A free decryptor is out to unlock a ransomware found piggybacking on the HermeticWiper data wiper malware that ESET and Broadcom’s Symantec discovered targeting machines at financial, defense, aviation and IT services outfits in Ukraine, Lithuania and Latvia last week.
The fact that there was ransomware clinging to the data-wiping malware didn’t surprise cybersecurity experts, of course. It was predicted by Katie Nickels, director of intel at Red Canary, for one: She tweeted that there was very likely a “broader intrusion chain.”
As you're reading this, note this point: adversaries likely had control of the AD server already. They were already in. There's a broader intrusion chain beyond just the wiper, it just isn't publicly known yet. I'm watching for any details on what happens BEFORE wiper deployment. https://t.co/59SZTpTlXA
— Katie Nickels (@likethecoins) February 23, 2022
What might have been a bit more surprising was the welcome discovery, made by CrowdStrike’s Intelligence Team earlier this week, that HermeticRansom had a lame encryption process that let the ransomware’s tentacles be untangled.
Avast Threat Labs had spotted the new ransomware strain last Thursday, Feb. 24. Avast, which named the new strain HermeticRansom, on Thursday released a free decryptor that incorporated a decryption script CrowdStrike released to GitHub, a user-friendly GUI and a set of instructions on its use.
The decryptor can be downloaded here.
Crypto Likely Weakened by Coding Errors
HermeticRansom, aka PartyTicket, was identified at several victimized organizations, among other malware families that included what CrowdStrike called the “sophisticated” HermeticWiper, aka DriveSlayer.
Regardless of how sophisticated the wiper malware was, the ransomware that hopped a ride on it had less-than-stellar encryption, with a logic flaw in the encryption process that enabled researchers to break through, CrowdStrike said: “Analysis of the [PartyTicket/HermeticRansom] ransomware indicates it superficially encrypts files and does not properly initialize the encryption key, making the encrypted file with the associated .encryptedJB extension recoverable.”
At the time it published its report, CrowdStrike hadn’t traced the ransomware to a known threat actor. It didn’t quite seem like a serious attempt at ransomware, at any rate, researchers said, given the coding errors that made its encryption “breakable and slow.”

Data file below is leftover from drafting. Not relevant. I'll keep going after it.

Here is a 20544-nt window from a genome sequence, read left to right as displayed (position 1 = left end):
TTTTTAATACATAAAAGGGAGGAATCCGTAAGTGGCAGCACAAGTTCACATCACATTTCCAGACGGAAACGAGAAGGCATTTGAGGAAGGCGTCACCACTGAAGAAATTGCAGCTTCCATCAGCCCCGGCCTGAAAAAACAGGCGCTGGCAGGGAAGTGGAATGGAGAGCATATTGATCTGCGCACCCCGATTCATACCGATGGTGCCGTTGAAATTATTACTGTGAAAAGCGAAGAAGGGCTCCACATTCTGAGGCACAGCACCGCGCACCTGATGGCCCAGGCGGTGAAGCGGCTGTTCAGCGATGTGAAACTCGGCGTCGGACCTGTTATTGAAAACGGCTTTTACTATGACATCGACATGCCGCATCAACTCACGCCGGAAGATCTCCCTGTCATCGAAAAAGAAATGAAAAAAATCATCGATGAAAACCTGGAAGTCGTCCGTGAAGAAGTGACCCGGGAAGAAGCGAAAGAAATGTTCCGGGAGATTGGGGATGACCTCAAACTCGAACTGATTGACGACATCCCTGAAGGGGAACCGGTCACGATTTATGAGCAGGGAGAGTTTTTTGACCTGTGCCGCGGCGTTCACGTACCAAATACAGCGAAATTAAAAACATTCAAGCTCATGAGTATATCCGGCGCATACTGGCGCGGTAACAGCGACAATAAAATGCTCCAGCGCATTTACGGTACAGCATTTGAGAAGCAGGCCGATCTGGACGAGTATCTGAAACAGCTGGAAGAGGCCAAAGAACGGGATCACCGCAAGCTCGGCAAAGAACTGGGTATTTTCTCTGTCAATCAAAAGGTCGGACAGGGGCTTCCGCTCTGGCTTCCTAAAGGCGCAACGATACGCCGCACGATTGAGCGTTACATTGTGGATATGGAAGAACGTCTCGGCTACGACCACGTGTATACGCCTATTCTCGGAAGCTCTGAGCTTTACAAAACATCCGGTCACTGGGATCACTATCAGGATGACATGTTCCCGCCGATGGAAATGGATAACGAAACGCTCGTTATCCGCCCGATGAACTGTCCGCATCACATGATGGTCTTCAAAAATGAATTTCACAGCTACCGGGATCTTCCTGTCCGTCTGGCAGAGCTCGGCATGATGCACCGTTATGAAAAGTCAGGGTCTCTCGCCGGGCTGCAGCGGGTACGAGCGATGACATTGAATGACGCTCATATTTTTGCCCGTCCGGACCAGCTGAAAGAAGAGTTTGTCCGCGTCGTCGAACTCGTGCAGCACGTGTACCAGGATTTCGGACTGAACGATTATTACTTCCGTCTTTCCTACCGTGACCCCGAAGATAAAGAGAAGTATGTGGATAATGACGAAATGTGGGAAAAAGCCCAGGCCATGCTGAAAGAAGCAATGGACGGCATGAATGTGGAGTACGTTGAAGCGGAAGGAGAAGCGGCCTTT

Either the malware author was unfamiliar with writing in Go or rushed its development without thoroughly testing it, analysts surmised.
Either way, it looked to analysts as if extortion wasn’t the primary aim: “The relative immaturity and political messaging of the ransomware, the deployment timing and the targeting of Ukrainian entities are consistent with its use as an additional payload alongside DriveSlayer activity, rather than as a legitimate ransomware extortion attempt,” they wrote.
Below is a screen capture of HermeticRansom’s extortion note:
HermeticWiper, discovered last week, has been used against hundreds of machines in Ukraine – attacks that followed distributed denial-of-service (DDoS) attacks launched against Ukraine websites on Feb. 23.
One of the HermeticWiper malware samples was compiled back on Dec. 28, pointing to the wiper attacks having been readied two months before Russia’s military assault.
HermeticWiper was only one of an onslaught of cyberattacks and malware that have been unleashed prior to and during the crisis, including the novel FoxBlade trojan, a wave of pre-invasion DDoS attacks in mid-February, plus another campaign of wiper attacks targeting Ukraine and aimed at eroding trust in January – just a few of an ongoing barrage of cyberattacks in the cyber warzone.
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